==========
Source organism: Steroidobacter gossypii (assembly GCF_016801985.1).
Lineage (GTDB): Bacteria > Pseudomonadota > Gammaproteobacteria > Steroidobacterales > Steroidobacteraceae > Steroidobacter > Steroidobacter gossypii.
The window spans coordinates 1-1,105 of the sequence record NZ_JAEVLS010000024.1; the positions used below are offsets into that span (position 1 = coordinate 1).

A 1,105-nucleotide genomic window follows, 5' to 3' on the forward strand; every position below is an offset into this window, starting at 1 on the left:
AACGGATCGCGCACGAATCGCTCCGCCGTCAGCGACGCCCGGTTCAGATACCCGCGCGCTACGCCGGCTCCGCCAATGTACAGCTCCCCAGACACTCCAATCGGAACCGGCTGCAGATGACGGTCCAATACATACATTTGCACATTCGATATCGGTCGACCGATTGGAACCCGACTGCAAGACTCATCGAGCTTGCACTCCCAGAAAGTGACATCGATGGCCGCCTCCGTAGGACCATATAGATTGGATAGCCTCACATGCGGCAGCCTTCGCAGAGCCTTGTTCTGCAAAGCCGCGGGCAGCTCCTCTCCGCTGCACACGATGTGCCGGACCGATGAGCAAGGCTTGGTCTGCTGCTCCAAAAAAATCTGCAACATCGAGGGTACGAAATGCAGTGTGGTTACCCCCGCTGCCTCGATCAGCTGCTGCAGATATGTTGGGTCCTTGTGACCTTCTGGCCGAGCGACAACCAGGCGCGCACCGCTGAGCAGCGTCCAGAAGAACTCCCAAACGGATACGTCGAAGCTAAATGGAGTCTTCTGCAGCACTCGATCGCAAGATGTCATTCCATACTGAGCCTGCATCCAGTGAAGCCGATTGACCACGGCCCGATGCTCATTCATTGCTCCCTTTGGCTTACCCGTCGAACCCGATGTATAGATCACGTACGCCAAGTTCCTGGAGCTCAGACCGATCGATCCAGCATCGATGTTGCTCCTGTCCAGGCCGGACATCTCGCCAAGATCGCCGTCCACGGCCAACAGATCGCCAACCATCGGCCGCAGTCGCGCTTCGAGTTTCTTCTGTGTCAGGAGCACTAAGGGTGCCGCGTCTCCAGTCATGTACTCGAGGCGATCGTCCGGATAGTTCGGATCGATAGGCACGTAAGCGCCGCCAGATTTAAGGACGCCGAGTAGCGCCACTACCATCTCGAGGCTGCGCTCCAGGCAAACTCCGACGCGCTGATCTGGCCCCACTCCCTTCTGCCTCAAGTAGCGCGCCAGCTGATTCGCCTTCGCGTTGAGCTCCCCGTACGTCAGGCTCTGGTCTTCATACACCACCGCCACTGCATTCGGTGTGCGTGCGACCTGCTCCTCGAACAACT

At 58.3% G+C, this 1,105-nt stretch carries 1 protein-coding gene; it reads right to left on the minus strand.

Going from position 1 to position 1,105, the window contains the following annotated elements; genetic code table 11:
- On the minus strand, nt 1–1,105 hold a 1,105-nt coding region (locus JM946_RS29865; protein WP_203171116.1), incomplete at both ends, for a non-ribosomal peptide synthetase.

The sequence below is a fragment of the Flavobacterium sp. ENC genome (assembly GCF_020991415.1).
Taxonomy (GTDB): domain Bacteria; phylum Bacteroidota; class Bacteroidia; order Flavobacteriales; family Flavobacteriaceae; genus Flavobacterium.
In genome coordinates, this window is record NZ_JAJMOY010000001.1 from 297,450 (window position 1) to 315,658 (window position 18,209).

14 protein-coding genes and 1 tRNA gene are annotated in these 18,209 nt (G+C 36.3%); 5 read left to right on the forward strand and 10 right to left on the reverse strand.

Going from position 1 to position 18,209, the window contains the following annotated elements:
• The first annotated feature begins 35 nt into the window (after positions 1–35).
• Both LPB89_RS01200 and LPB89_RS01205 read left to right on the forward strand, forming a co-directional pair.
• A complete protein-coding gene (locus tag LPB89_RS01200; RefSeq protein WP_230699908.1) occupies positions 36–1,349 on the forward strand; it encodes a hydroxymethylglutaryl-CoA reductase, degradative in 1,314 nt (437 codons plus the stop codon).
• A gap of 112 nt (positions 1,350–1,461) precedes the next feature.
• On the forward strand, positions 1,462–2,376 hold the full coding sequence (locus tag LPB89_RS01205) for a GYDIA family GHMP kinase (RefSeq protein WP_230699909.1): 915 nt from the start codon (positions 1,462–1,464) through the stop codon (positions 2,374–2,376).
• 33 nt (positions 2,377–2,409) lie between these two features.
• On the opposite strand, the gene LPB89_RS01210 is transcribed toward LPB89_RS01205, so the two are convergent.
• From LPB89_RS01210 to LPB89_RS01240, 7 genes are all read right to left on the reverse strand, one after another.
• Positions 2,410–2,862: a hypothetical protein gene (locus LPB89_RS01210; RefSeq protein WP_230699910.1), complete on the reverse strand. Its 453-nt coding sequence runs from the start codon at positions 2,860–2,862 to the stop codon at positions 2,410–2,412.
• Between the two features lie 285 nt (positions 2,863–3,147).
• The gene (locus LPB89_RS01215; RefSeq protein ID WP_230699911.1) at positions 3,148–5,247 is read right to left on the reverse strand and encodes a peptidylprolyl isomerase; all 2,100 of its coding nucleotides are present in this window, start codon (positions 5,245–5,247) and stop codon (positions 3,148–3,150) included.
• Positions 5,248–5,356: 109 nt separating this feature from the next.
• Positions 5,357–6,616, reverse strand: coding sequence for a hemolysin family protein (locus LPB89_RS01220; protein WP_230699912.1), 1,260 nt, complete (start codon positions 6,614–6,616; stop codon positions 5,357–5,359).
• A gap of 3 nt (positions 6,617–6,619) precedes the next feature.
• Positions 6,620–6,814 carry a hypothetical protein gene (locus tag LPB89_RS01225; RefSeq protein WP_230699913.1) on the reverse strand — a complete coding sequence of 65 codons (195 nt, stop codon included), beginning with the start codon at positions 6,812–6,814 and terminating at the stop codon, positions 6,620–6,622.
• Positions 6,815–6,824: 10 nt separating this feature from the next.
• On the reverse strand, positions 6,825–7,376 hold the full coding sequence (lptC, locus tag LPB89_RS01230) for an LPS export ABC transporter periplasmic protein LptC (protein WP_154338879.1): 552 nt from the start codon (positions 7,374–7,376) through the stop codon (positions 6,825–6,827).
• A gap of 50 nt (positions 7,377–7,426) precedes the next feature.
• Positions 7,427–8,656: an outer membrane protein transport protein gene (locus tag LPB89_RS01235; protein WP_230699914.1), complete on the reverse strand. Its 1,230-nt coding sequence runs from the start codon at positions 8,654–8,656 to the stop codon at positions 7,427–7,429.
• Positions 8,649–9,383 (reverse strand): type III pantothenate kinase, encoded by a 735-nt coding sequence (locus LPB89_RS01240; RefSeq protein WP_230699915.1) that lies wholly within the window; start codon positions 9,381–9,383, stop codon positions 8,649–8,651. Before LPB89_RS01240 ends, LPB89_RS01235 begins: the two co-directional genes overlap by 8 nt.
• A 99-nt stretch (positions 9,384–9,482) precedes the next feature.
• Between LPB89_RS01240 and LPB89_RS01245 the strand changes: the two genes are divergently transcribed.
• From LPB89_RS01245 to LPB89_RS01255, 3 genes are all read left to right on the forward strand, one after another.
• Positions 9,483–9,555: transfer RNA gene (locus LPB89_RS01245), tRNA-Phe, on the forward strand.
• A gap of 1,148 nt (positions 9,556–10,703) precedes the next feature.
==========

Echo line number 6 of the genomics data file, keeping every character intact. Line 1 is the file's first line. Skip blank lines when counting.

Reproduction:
At 58.3% G+C, this 1,105-nt stretch carries 1 protein-coding gene; it reads right to left on the minus strand.